TSA Forced Muslim Woman To Show Her Menstrual Pad During Body Search

“Every single time, I was being put through extra screening. It was the same exact thing every time. By the third time it happened, I realized this is not random.”

In what could only be described as a horrifying example of Islamophobia and intolerance in the United States, a Muslim woman named Zainab Merchant was reportedly forced to show Transportation Security Administration (TSA) officers her menstrual pad during an invasive airport screening in Boston, Massachusetts.

Merchant, who is a U.S. citizen and a graduate student at the Harvard University, was traveling to Washington D.C. for a speaking engagement when the traumatizing incident took place, according to the HuffPost.

Like most Muslims and members of other religious and racial minorities, the 27-year-old was expecting additional security check at the airport, so she decided to get there two hours before her flight was scheduled. While Merchant had gone through rather lengthy screenings in the past, she was not prepared for the humiliation she was about to experience.

According to the report, a TSA officer publicly patted down Merchant’s groin area before telling other officials she needed to take a “deeper look.” When asked for a private screening, the woman informed the officers she was on her periods thus wearing a sanitary pad, but they persisted.

In fact, the mother-of-three claimed she was forbidden to call her lawyer and was told that state troopers would have to intervene if she didn’t comply.

Once they were inside the private room, the TSA officials allegedly ordered Merchant to pull down her pants and underwear, leaving her with no other choice but to follow through. After the disturbing search, the woman reportedly asked the officers to tell her their names so she could report the gross invasion of her privacy, but they covered their badges and walked away.

“Every single time, I was being put through extra screening,” she said. “It was the same exact thing every time. By the third time it happened, I realized this is not random. There is definitely a pattern to this, and I’m on some kind of list that is making me go through this again and again.”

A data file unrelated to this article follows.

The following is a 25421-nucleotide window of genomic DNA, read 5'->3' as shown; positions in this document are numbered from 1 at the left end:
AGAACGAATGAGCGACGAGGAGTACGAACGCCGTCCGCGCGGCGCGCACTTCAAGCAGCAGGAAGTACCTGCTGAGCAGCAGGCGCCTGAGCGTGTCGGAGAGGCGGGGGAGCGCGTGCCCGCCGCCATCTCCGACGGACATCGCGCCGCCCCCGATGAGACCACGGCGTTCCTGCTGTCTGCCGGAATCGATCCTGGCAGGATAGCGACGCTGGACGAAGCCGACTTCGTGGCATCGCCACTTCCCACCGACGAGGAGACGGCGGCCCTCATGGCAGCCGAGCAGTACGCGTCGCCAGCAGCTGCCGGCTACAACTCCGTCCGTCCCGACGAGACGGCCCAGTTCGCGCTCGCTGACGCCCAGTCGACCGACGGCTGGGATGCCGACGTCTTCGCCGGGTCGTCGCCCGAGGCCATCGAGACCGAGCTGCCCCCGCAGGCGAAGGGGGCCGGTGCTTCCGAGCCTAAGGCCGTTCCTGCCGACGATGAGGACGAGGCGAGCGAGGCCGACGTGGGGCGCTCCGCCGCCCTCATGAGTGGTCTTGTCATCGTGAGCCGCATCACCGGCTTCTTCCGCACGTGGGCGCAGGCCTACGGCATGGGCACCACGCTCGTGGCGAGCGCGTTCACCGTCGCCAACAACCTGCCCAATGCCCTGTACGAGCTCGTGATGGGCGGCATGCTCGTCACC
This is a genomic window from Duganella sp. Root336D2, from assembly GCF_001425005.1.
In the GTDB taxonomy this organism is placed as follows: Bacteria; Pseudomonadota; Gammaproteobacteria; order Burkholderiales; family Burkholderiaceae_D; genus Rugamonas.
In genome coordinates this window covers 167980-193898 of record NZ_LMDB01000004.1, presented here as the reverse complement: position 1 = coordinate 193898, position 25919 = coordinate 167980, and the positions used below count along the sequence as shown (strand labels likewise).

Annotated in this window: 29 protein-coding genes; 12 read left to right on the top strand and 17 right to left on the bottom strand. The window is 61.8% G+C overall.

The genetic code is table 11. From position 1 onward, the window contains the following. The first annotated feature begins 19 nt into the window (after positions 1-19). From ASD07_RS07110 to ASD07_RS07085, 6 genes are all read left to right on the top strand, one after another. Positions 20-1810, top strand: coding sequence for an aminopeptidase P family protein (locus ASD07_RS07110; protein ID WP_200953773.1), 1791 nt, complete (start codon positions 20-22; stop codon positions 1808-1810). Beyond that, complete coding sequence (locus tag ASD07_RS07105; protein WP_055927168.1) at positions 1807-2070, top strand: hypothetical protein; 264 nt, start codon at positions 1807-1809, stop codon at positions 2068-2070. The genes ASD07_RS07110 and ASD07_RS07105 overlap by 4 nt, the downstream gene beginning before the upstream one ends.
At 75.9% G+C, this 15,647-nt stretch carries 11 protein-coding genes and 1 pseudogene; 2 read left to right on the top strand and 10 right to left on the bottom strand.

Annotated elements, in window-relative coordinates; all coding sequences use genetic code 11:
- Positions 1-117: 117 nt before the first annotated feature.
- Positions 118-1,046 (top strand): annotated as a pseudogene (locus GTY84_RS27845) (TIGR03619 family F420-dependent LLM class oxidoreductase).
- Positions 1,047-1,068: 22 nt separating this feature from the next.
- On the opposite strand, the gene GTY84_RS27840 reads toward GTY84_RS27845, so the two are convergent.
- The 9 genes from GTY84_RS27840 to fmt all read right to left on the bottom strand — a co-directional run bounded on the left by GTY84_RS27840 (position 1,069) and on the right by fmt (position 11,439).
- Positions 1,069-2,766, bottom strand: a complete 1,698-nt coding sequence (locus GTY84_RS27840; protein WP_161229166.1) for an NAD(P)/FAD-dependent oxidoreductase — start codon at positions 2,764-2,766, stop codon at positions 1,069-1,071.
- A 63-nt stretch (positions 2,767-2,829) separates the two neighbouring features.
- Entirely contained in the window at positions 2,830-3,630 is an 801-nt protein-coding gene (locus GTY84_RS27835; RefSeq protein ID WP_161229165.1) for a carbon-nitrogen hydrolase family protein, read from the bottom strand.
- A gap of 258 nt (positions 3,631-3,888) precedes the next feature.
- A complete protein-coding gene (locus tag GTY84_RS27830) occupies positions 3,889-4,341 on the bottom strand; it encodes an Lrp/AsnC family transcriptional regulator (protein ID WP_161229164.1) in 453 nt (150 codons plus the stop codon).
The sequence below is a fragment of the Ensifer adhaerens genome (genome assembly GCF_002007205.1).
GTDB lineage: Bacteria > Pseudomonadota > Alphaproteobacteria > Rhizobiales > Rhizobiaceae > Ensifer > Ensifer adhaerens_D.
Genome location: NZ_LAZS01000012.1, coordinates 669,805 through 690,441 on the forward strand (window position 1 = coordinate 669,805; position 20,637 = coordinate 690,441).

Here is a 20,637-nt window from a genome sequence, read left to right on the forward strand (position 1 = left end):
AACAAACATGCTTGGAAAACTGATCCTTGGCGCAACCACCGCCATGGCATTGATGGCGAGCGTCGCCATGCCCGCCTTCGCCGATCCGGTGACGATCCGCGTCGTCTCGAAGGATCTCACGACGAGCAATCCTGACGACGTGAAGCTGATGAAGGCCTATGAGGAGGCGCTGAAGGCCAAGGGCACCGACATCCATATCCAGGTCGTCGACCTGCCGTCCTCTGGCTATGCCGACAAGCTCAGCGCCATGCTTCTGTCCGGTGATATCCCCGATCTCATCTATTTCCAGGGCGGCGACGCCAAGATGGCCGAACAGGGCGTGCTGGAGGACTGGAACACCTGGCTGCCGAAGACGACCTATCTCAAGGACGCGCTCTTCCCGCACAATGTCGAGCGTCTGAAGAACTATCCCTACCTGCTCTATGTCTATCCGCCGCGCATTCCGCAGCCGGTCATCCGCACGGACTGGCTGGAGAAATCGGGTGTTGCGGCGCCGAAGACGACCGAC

Now, the American Civil Liberties Union (ACLU) has filed a formal complaint with the Department of Homeland Security on Merchant's behalf.

“Zainab’s travel experiences follow a clear pattern,” wrote the non-profit organization. “She is unable to obtain or print out her boarding passes before arriving at the airport, so she has to wait an hour or more at the ticket counter while airline employees call a number in Washington to see if they can clear her to fly. Transportation Security Administration screeners then run her through a gauntlet at security checkpoints — a process that can take another hour.”

In an op-ed published in The Washington Post, Merchant recalled her several interactions with TSA employees and how she had been subjected to additional screening – including the time her family was detained overnight in a warehouse when they were returning from their trip to Canada.

In another instance, officers asked Merchant to give them her phone password, which she was forced to provide so that the matters don’t escalate.

The ACLU also suggested that Merchant could have been unfairly placed on a government terrorism watchlist.

“Zainab’s terrible experience is yet another indication of the unfairness of the watch-listing system and the harms it inflicts on individual lives,” the organization added. “We’re calling on DHS to stop singling Zainab out for this treatment, investigate the conduct of TSA and CBP officers, and turn over any relevant records. It’s the least that justice demands.”

However, in a statement to Bustle, TSA spokesperson Lisa Farbstein said “the Department of Homeland Security can neither confirm nor deny whether someone is on a watch list or provide any information about an individual who may be on federal watch lists or reveal any law enforcement sensitive information.”

Thumbnail / Banner : Nadia Hallgren/ACLU

View Comments

Recommended For You